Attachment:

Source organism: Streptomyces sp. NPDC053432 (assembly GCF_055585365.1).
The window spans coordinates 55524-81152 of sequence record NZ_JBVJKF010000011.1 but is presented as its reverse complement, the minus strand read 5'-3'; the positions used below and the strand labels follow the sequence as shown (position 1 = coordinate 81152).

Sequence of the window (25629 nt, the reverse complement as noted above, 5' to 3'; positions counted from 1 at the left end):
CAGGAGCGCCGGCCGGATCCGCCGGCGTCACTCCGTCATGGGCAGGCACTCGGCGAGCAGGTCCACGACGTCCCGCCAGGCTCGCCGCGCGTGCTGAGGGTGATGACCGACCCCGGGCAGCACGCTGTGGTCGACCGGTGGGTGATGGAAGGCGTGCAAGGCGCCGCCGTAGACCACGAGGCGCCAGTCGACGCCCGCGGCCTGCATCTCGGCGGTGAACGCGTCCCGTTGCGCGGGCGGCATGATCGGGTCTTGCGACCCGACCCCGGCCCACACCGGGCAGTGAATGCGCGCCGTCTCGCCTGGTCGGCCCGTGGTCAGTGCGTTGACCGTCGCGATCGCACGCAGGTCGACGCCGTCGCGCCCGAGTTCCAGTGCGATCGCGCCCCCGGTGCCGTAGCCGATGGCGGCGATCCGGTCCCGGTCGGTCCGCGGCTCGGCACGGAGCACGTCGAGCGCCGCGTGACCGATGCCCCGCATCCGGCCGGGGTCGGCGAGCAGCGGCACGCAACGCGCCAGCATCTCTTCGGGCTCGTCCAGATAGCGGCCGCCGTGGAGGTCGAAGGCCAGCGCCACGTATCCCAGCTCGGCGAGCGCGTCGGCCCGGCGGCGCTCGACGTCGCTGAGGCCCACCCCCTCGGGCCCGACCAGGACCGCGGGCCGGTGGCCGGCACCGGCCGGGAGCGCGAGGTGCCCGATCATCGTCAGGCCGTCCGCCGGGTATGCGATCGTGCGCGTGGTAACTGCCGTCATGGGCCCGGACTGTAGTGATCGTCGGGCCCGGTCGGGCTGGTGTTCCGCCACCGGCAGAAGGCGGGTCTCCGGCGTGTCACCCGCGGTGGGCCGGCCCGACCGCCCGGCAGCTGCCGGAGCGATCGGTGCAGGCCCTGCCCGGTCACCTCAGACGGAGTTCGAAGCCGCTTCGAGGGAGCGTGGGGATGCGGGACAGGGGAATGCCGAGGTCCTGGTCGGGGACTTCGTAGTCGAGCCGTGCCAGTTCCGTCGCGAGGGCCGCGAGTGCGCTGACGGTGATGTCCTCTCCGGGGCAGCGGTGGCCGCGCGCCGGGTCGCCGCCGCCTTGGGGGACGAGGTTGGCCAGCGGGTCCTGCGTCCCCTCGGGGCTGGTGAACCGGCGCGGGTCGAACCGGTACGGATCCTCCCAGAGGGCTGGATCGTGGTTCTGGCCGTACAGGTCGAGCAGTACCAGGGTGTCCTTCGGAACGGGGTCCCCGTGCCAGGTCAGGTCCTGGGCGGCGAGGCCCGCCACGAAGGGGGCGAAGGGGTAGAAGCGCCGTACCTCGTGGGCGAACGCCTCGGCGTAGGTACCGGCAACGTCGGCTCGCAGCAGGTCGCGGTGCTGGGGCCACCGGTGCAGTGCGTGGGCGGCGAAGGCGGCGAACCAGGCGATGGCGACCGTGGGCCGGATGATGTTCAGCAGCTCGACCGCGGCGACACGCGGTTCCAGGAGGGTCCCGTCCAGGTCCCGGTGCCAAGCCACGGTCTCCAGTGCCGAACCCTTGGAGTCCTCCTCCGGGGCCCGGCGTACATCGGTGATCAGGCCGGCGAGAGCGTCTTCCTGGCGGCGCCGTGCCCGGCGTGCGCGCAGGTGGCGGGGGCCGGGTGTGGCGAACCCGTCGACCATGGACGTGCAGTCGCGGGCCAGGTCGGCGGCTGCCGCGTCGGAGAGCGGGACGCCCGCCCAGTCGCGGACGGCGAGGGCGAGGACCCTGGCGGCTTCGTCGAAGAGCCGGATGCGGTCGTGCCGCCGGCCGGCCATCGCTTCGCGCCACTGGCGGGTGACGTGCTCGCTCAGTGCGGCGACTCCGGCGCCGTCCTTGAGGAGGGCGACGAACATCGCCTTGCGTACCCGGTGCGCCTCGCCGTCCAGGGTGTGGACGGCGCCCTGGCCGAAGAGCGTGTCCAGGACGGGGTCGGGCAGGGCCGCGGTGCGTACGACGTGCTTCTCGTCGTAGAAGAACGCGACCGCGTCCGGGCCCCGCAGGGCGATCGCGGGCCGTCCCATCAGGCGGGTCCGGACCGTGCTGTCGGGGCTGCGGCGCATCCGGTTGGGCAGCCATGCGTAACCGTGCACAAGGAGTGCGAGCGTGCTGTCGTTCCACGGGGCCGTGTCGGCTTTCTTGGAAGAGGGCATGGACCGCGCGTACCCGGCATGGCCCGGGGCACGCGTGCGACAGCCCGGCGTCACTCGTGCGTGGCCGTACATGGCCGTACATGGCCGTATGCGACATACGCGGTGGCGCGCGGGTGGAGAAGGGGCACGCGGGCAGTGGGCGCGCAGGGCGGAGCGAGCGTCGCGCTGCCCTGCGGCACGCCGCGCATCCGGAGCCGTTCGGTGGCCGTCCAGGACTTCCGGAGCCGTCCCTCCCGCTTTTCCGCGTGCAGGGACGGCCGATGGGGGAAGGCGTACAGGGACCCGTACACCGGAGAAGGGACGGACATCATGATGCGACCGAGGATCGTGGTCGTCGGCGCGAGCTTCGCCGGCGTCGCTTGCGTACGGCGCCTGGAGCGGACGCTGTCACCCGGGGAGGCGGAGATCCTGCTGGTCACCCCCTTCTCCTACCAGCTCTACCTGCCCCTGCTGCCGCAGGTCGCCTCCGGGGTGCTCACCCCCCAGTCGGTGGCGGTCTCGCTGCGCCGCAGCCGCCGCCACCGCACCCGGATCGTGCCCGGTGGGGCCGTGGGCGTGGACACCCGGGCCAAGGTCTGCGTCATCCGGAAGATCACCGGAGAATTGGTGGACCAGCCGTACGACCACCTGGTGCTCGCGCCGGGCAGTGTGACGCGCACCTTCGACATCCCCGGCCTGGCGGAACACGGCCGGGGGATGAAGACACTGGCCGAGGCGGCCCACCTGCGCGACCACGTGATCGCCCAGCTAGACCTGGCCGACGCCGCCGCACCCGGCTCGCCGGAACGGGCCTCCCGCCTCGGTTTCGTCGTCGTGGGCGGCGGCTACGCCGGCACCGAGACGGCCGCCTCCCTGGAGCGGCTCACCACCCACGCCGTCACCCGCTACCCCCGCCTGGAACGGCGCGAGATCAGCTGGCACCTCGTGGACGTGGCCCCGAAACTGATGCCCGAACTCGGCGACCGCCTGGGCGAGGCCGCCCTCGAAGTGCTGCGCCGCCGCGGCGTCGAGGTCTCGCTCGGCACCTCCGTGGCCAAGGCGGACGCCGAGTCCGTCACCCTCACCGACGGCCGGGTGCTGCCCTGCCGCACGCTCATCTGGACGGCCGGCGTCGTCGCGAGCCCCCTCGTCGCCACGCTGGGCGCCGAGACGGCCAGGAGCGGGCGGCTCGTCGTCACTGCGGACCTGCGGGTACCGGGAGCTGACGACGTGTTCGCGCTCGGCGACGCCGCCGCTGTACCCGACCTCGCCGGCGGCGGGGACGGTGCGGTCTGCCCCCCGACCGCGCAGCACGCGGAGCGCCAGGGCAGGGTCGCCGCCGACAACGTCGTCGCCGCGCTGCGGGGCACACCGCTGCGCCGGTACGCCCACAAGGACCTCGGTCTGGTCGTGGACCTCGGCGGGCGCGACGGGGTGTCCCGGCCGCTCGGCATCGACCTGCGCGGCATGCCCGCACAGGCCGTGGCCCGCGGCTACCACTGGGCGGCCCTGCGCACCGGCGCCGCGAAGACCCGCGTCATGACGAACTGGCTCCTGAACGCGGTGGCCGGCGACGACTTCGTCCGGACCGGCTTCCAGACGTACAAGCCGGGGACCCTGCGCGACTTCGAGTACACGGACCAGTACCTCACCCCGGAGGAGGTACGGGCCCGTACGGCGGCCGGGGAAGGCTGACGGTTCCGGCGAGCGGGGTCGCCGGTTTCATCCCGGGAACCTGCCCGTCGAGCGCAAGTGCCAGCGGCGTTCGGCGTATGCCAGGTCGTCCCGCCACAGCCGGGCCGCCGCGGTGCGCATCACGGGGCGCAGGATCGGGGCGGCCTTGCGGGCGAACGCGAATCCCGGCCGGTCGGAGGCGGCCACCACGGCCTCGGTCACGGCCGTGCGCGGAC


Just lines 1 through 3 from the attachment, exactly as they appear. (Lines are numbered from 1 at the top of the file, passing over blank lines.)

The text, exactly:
Source organism: Streptomyces sp. NPDC053432 (assembly GCF_055585365.1).
The window spans coordinates 55524-81152 of sequence record NZ_JBVJKF010000011.1 but is presented as its reverse complement, the minus strand read 5'-3'; the positions used below and the strand labels follow the sequence as shown (position 1 = coordinate 81152).

Sequence of the window (25629 nt, the reverse complement as noted above, 5' to 3'; positions counted from 1 at the left end):